The Swedish Nightingale, Jenny Lind, with her voice of “pearls and gold,” commanded $100 a ticket there in 1849. “Lanky Lugg” Joseph Jefferson, the man who created the famous role of “Rip Van Winkle,” got his start at center stage. And then there was the scurrilous Lola Montez, the Irish dancer and former mistress of the King of Bavaria, playing the lead role about her juicy escapades, in the capital of the South.
The theater, renamed Richmond Theatre in 1860, burned down in 1862 and was rebuilt and renamed the New Richmond Theater. Later, it became Greentree’s clothing store and most recently Cavalier Men’s Shop.
Now some local history buffs contend that a piece of the theater remains. Irving Greentree Jr., 89, says his father proudly told him the store’s back wall was that of the original Marshall Theater, built in 1818. It still stands, facing the back alley, he says.
Vincent T. Brooks, architectural records archivist at the Library of Virginia, says it’s nearly impossible to know if the old wall is that of the Marshall Theater or the one that was rebuilt.
“Part of the Marshall had to be incorporated into what became the Richmond Theater,” Brooks says, adding that the height of the back wall is higher in the Richmond Theatre than the old Marshall, so he isn’t sure.
Raoul Benoit, a local marketing specialist and part-time history buff, believes the wall is that of the Marshall Theater and would like to see it preserved. “I hate to see anything worth saving being torn down,” he says.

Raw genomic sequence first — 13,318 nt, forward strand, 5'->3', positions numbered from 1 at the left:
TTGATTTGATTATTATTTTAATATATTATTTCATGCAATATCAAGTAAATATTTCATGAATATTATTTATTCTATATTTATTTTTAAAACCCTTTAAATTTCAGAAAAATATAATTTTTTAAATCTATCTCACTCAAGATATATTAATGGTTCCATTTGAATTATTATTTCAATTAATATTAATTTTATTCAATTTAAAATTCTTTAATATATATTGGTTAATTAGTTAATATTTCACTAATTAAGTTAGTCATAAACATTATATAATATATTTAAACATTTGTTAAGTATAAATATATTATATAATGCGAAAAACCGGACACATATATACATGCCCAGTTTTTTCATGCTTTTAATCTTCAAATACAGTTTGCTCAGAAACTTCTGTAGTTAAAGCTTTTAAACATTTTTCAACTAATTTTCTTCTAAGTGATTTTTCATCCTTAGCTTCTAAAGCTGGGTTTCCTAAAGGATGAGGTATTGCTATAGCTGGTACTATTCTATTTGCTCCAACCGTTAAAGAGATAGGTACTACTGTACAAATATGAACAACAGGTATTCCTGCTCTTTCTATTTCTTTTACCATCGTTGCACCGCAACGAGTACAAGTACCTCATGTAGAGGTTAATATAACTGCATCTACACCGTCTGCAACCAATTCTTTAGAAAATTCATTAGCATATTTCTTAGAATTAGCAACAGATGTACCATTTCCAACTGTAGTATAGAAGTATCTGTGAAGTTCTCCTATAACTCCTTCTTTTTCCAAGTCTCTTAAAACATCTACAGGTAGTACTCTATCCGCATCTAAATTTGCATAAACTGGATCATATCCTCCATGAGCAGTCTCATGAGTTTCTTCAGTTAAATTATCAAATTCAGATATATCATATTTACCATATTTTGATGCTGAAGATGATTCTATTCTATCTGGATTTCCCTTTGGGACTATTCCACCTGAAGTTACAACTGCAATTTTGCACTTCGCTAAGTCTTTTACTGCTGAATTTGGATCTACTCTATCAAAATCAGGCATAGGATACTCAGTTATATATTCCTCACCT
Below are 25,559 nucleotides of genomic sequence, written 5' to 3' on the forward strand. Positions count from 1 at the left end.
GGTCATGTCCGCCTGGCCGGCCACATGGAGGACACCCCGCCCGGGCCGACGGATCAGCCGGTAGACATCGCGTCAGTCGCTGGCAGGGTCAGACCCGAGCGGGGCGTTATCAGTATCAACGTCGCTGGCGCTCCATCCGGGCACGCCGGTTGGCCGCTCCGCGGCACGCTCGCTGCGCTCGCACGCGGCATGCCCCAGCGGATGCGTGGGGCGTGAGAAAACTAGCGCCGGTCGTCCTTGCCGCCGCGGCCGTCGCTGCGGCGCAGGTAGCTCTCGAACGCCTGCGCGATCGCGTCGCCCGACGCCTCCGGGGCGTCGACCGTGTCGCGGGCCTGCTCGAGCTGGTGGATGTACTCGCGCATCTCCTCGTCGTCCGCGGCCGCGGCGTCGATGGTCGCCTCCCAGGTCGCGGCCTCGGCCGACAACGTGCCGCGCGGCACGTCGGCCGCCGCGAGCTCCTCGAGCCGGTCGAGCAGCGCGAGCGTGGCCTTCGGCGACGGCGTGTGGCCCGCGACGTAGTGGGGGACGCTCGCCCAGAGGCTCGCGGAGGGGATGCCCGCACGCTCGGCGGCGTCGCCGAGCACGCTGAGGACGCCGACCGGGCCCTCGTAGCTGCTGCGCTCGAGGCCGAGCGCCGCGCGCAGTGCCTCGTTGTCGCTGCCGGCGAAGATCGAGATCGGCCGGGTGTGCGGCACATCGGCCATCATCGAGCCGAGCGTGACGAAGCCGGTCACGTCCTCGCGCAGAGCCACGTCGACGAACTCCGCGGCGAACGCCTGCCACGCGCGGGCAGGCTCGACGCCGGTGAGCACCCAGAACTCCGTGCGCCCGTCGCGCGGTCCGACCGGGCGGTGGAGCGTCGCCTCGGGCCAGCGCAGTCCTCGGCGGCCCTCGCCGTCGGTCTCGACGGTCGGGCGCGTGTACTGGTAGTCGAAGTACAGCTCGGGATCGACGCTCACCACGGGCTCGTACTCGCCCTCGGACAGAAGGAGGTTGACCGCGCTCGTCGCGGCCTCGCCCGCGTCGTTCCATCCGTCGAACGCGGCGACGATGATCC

Whether it is worthy of preserving may be moot. In a letter to Benoit, Marc Holma, architectural historian in the state department of historic resources, says an engineer concluded the wall was “potentially an original wall of the Marshall Theater,” but a wall wasn’t enough to register the property in the National Register of Historic Places. So the issue was dropped.
Holma couldn’t be reached by press time.
Memories of great theater and scandal, however, remain. While John Wilkes Booth never gained all the fame he wanted for his acting abilities, though he performed here as part of the Marshall Theater stock company from 1958 to 1959. But he eventually became infamous at a theater farther north. — Scott Bass
Letters to the editor may be sent to: email@example.com